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Selecting members of one's PhD committee is an important part of a PhD student's academic development. Committee members can have considerable influence on a student's PhD program, such as determining what topics are on the student's prelims exams. However, sound advice on this process can be hard to find.

What are some guidelines to keep in mind when selecting members of one's PhD committee?

(This should be a generalized question useful for many different student-selected committee systems)

1 Answer 1

There are some general guidelines for choosing members of a PhD committee:

  • They should have some enthusiasm for the work that you do. If they're not invested in seeing you succeed, you won't get as much utility out of that committee member as someone else who might not be as knowledgeable, but is more committed.

  • They should have the time to be on your committee. If they're extremely busy, then it doesn't help to have them on a committee, because it will be difficult for them to attend the meetings—or it will make scheduling the meetings a nightmare.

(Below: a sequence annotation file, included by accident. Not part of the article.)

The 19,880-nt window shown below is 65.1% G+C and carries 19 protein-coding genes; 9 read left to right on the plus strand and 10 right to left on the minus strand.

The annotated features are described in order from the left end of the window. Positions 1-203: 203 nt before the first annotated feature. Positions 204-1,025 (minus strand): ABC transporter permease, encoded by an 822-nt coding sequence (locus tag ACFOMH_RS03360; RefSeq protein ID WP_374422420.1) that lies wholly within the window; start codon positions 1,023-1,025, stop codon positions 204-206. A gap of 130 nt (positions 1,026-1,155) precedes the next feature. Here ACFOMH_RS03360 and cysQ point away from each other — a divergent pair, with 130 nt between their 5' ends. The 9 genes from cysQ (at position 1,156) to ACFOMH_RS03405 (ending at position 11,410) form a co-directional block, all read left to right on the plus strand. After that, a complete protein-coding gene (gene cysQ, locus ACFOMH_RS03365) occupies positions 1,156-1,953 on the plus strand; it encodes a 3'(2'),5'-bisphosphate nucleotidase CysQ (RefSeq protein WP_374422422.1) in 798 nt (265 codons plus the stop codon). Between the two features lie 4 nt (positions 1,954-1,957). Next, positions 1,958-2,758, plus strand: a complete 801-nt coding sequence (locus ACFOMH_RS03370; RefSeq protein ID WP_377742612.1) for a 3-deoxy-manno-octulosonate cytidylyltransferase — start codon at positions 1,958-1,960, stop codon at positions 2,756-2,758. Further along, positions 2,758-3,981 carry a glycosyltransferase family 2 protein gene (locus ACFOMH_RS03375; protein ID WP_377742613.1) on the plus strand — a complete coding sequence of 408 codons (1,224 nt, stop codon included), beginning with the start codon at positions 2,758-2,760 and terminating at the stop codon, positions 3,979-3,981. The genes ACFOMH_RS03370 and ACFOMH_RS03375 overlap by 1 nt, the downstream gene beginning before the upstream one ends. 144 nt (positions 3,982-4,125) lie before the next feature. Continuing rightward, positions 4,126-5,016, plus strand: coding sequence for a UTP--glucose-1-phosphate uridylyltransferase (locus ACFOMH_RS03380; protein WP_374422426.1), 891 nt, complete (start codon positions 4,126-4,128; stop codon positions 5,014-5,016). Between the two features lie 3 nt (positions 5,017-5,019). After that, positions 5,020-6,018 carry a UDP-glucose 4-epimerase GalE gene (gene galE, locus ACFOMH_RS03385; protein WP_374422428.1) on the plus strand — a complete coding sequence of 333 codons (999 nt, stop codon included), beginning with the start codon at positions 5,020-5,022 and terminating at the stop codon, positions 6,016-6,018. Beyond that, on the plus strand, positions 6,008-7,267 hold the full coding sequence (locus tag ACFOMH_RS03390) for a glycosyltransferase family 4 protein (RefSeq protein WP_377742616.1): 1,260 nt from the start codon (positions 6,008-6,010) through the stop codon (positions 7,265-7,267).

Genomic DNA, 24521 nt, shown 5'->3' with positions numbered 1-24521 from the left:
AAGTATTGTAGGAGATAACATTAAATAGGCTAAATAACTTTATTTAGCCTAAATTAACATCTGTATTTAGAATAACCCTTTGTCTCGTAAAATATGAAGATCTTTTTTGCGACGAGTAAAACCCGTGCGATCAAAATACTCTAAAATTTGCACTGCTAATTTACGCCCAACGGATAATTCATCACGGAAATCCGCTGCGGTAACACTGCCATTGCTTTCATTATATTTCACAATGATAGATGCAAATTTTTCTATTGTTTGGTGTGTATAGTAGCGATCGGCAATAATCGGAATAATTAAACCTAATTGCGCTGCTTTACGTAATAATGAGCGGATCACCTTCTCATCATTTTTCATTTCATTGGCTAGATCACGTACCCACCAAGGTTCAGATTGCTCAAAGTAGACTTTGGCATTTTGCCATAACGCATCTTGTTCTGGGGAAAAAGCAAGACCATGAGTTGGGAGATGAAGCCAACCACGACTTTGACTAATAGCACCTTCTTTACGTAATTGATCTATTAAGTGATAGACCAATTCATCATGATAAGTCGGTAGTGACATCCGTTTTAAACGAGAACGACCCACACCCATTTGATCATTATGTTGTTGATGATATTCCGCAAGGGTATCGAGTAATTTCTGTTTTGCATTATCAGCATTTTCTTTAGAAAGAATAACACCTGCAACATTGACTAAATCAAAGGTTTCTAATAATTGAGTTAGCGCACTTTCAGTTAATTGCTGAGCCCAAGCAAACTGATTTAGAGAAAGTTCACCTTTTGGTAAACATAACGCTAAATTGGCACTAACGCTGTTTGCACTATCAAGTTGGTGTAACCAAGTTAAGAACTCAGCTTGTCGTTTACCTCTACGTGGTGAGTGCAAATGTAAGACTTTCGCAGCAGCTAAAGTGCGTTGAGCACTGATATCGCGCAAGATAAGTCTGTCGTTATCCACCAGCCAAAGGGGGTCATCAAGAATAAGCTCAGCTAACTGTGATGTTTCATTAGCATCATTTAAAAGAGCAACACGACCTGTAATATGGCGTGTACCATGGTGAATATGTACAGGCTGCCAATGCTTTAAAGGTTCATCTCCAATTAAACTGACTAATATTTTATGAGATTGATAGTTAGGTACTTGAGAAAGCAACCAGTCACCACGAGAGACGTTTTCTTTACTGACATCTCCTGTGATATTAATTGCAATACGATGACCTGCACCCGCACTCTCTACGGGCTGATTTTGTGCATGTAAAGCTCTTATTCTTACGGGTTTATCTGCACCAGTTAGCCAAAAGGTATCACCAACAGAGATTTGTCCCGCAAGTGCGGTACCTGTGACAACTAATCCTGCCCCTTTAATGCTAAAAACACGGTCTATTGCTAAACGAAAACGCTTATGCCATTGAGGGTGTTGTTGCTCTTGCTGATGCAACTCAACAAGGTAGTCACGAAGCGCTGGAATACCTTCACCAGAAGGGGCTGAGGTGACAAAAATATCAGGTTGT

• They should not have conflicts with either you or your advisor. A thesis committee is already a somewhat political body. There's no need to add extra politics to the situation by having interpersonal or professional conflicts before the committee even begins to meet!

  • Collectively, there should not be a power "imbalance." If your advisor is a new assistant professor, don't overload the committee with a bunch of full professors holding named chairs, and vice versa.

When they will set preliminary exams, there's the additional qualification of:

  • The committee members should be familiar enough with your area that they know what it might make sense to test you on, but not so familiar with your work that they turn it into a "gotcha" game.